Given that DC Comics has been producing superheroes for almost a century, it’s not all that unexpected that many of its heroes’ names haven’t held up well. Names that seemed intriguing in 1938 may today appear absurd or even harmful due to cultural mores and trends that change over time. Some heroic characters are burdened with too much baggage, some are simply outmoded, and still others were just unlucky.
Cultural insensitivity is one of the major issues that keeps coming up when looking at the history of comics. It is possible for characters made just ten years ago to appear problematic. The greatest parts of characters can often be separated from their troublesome pasts, allowing authors to rebrand them. That’s a really challenging task, though, when the worst issues are associated with a hero.
Even Named “Aztek” Coopts An Imperialist-Destroyed Civilization
Spanish conquistadors destroyed the Aztec Empire in 1521 after it had flourished for more than 200 years. It seems wilfully ignorant of Europe’s horrific history of colonisation when a group of Scottish comic book authors creates a superhero based on Mesoamerican indigenous mythology without receiving meaningful input from any indigenous people of Central America.Uno, a representative of the Aztec god Quetzalcoatl, had blonde hair and blue eyes despite not being human. At least one Aztek, Nayeli Constant, is descended from native people of Central America. But even without the rest of the codename, the way the “k” at the end co – constructed a colonial civilisation makes it repulsive.
There Are Too Many Other Characters Competing for Captain Marvel’s Codename
Before Marvel had established itself or even lost its former moniker, Timely Comics, Captain Marvel was Billy Batson’s first superhero name when he first appeared in Whiz Comics in 1941. The less ambiguous magic phrase “Shazam!” is now used to refer to Earth’s Mightiest Mortal, though, as a result of Marvel’s expansion into a significant power in the entertainment sector.”Avoiding delving into the legal ramifications of the term, Carol Danvers, the Kree Mar-Vell, Monica Rambeau, and other heroes from Marvel Comics have all been given the title Captain Marvel. Carol Danvers is also the main character in the 2019 film Captain Marvel. Even though it’s a sad to lose some of the history associated with this iconic moniker, changing the original Captain’s name in the same year that DC released a movie about Billy Batson makes sense on many ways.
What Plastic Used to Mean Has Changed
Communication, along with its meanings and grammatical components, evolves with time. Even individual word meanings can change suddenly. As a result, certain characters’ names—which once accurately described their abilities—no longer do so.
One illustration of this phenomenon is Plastic Man. In the past, the adjective “plastic” was frequently used to refer to something elastic or stretchy. Today, it is significantly more likely to be utilized as a word and frequently relates to things made of petroleum. Although “Eel” O’Brian is still a fantastic character, modern readers sometimes assume that he is made of plastic.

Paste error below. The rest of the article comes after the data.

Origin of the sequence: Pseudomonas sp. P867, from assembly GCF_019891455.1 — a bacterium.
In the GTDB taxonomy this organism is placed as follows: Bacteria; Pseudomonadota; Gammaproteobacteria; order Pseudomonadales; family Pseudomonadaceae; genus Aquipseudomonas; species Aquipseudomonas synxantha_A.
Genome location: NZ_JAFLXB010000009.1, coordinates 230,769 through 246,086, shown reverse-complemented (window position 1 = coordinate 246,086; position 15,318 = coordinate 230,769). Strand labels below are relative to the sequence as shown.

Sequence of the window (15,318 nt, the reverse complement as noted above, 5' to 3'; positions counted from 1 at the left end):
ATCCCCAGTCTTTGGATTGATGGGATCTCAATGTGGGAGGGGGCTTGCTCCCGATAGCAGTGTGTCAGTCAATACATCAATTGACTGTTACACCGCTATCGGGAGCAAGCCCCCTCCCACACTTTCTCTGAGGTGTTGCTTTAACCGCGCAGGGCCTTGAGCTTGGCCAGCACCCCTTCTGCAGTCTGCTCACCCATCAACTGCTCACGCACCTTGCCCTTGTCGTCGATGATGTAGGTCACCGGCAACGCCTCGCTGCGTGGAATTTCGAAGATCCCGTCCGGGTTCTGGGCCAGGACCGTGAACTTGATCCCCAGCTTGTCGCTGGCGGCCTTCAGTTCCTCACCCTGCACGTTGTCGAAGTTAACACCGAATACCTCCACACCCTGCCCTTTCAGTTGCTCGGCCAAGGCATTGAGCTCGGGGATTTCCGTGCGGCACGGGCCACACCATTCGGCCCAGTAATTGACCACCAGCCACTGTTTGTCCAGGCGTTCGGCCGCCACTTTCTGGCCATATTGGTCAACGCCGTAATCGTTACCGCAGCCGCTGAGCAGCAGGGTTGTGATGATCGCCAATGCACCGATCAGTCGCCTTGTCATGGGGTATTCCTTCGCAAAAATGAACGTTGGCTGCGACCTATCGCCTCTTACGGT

Crazy Jane Supports Negative Mental Illness Stereotypes
One of the handful of DC Comics heroes with dissociative identity disorder, or DID, which causes many personality states, or “alters,” to exist within a person. This character is Kay Challis. However, Kay’s pseudonym is just as much a representation of self-hatred as it is a title. A cartoonish version of the condition frequently appears in Batman’s rogue’s gallery, where it has similarly aged poorly.Crazy Jane, also known as Jane Morris, is Kay. Since the word “crazy” has been used as a weapon against people with mental illnesses for many years, it is possible to see this as Kay reclaiming the term. However, this interpretation is messy and necessitates frequent awkward exposition because the word is still used as a euphemism for a variety of things, including bad behaviour and heightened emotions. Sadly, Jane’s personality is also a mess and is predicated mostly on spectacular books like Cybil than on actual medical knowledge. Maintaining this name will only make these issues worse.
For good reason, Creeper was made into a villain.
The word “Creeper” just seems to get worse over time. Instead of highlighting the wonderful deeds of the hero, Jack Ryder’s alter ego keeps casting a negative light on him. While The Creeper is typically an eccentric ally of Batman’s, his popularity has recently plummeted to the point where he now appears as a villain in numerous DC continuity.
Creeper’s resemblance to the Joker doesn’t help his cause, but his moniker is the main reason why authors and readers perceive him as a villain. The name “creeper” has negative implications that have only grown over the years, in contrast to names like “Superman” and “Hawkgirl,” which have very positive meanings.